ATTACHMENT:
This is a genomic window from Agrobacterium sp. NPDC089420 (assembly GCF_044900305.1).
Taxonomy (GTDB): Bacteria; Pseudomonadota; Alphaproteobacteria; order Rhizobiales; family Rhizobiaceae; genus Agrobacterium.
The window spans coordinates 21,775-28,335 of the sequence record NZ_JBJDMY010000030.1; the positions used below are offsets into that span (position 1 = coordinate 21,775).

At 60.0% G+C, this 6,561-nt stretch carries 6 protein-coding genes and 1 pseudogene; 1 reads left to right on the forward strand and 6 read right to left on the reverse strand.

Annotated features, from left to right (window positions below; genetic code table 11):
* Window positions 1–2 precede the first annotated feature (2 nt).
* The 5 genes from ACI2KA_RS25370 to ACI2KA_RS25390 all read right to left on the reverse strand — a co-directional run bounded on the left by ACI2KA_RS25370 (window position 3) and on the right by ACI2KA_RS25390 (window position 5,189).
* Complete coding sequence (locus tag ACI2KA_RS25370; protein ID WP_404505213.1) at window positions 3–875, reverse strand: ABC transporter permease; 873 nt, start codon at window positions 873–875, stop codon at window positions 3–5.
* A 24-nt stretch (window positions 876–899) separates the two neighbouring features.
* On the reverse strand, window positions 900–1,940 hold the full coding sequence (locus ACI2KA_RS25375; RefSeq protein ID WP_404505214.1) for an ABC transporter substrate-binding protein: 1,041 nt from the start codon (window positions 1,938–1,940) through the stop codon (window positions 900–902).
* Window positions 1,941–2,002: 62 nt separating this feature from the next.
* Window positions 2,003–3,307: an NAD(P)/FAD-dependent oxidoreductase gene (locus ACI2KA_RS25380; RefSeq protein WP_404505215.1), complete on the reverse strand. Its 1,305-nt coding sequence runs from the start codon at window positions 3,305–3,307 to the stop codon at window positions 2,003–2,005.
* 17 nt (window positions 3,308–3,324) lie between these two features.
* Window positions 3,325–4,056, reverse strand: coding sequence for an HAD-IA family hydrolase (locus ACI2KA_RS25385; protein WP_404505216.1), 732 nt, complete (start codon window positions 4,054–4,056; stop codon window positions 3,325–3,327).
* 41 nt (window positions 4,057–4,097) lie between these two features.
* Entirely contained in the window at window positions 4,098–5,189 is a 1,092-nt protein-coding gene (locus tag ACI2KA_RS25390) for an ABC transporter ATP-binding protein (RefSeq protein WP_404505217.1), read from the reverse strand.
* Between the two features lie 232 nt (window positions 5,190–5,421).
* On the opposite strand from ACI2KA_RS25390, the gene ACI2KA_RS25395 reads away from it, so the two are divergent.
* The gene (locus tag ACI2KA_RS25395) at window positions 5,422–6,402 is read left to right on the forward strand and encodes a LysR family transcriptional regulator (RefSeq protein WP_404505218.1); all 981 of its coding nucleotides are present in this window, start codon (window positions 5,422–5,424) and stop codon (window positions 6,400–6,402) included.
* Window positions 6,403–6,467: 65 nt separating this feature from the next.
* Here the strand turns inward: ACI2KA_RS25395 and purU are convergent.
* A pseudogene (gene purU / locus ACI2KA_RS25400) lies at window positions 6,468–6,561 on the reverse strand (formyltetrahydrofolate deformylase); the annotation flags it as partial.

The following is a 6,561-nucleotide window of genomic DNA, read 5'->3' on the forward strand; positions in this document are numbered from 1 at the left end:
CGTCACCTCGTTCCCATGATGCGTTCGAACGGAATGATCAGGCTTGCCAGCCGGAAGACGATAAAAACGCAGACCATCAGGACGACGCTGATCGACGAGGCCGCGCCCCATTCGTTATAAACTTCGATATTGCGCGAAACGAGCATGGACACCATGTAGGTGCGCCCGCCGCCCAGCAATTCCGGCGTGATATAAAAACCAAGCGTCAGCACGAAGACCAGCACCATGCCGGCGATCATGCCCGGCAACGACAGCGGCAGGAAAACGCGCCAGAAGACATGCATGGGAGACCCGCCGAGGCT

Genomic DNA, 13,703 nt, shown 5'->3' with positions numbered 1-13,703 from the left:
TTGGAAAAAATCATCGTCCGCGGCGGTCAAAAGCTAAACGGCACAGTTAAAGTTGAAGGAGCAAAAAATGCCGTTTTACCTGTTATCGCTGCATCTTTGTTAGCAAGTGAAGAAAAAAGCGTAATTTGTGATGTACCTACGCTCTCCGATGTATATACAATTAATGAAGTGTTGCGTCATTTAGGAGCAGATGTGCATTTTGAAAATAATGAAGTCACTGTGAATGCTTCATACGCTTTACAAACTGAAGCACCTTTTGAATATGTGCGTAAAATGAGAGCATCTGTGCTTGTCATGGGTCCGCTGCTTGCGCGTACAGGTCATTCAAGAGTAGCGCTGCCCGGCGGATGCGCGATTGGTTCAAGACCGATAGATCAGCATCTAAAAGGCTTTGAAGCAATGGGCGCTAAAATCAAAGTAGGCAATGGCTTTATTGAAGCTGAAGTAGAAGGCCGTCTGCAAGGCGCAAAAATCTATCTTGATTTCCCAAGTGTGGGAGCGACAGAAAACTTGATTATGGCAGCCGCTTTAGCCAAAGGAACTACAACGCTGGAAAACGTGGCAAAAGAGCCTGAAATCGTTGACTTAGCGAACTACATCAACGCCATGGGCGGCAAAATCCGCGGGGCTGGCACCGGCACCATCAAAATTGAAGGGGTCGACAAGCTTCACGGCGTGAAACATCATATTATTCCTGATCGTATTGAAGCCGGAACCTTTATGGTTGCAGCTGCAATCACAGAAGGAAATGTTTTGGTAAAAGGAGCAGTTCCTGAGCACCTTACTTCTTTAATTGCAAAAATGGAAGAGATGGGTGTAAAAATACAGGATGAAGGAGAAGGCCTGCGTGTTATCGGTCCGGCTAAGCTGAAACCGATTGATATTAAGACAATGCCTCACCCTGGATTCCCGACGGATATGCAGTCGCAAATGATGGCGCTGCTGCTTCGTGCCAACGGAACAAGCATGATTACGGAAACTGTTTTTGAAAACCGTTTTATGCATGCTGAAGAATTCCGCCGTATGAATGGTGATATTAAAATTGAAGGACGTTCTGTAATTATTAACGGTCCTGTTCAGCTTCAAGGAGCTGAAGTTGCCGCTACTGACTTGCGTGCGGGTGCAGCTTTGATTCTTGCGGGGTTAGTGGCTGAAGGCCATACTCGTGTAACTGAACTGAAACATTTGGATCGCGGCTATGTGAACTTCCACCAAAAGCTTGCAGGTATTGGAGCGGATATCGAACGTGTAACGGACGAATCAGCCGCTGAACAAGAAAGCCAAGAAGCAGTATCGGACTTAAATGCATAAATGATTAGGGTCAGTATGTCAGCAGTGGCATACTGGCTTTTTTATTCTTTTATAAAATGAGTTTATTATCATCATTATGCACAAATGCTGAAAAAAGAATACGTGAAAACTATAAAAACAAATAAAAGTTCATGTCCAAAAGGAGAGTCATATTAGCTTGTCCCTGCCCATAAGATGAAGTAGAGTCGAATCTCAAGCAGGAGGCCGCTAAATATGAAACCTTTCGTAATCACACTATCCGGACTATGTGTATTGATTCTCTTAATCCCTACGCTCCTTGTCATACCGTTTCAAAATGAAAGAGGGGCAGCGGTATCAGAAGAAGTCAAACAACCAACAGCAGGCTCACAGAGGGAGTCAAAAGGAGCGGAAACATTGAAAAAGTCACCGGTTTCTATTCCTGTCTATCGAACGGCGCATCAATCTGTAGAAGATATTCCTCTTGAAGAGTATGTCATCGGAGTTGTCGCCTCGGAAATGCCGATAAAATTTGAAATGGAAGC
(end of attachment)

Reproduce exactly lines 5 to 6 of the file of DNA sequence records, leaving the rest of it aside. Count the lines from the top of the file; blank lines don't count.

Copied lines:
Annotated features, from left to right (window positions below; genetic code table 11):
* Window positions 1–2 precede the first annotated feature (2 nt).